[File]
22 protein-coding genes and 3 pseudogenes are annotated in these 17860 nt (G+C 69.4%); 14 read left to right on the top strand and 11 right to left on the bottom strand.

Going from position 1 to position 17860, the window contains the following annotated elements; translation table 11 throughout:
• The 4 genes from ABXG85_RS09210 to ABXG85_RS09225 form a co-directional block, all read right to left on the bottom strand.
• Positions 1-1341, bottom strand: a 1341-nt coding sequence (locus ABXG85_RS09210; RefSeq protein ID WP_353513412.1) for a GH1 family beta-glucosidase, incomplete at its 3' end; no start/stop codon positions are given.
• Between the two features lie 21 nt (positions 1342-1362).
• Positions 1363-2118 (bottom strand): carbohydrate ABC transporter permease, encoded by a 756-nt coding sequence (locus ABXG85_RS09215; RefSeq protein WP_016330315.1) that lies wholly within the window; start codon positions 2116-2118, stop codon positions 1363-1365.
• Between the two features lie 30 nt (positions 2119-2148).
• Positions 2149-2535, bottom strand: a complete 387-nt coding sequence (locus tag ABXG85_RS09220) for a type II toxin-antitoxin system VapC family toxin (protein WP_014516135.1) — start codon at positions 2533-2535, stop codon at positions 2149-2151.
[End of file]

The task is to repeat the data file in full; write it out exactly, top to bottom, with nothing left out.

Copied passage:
22 protein-coding genes and 3 pseudogenes are annotated in these 17860 nt (G+C 69.4%); 14 read left to right on the top strand and 11 right to left on the bottom strand.

Going from position 1 to position 17860, the window contains the following annotated elements; translation table 11 throughout:
• The 4 genes from ABXG85_RS09210 to ABXG85_RS09225 form a co-directional block, all read right to left on the bottom strand.
• Positions 1-1341, bottom strand: a 1341-nt coding sequence (locus ABXG85_RS09210; RefSeq protein ID WP_353513412.1) for a GH1 family beta-glucosidase, incomplete at its 3' end; no start/stop codon positions are given.
• Between the two features lie 21 nt (positions 1342-1362).
• Positions 1363-2118 (bottom strand): carbohydrate ABC transporter permease, encoded by a 756-nt coding sequence (locus ABXG85_RS09215; RefSeq protein WP_016330315.1) that lies wholly within the window; start codon positions 2116-2118, stop codon positions 1363-1365.
• Between the two features lie 30 nt (positions 2119-2148).
• Positions 2149-2535, bottom strand: a complete 387-nt coding sequence (locus tag ABXG85_RS09220) for a type II toxin-antitoxin system VapC family toxin (protein WP_014516135.1) — start codon at positions 2533-2535, stop codon at positions 2149-2151.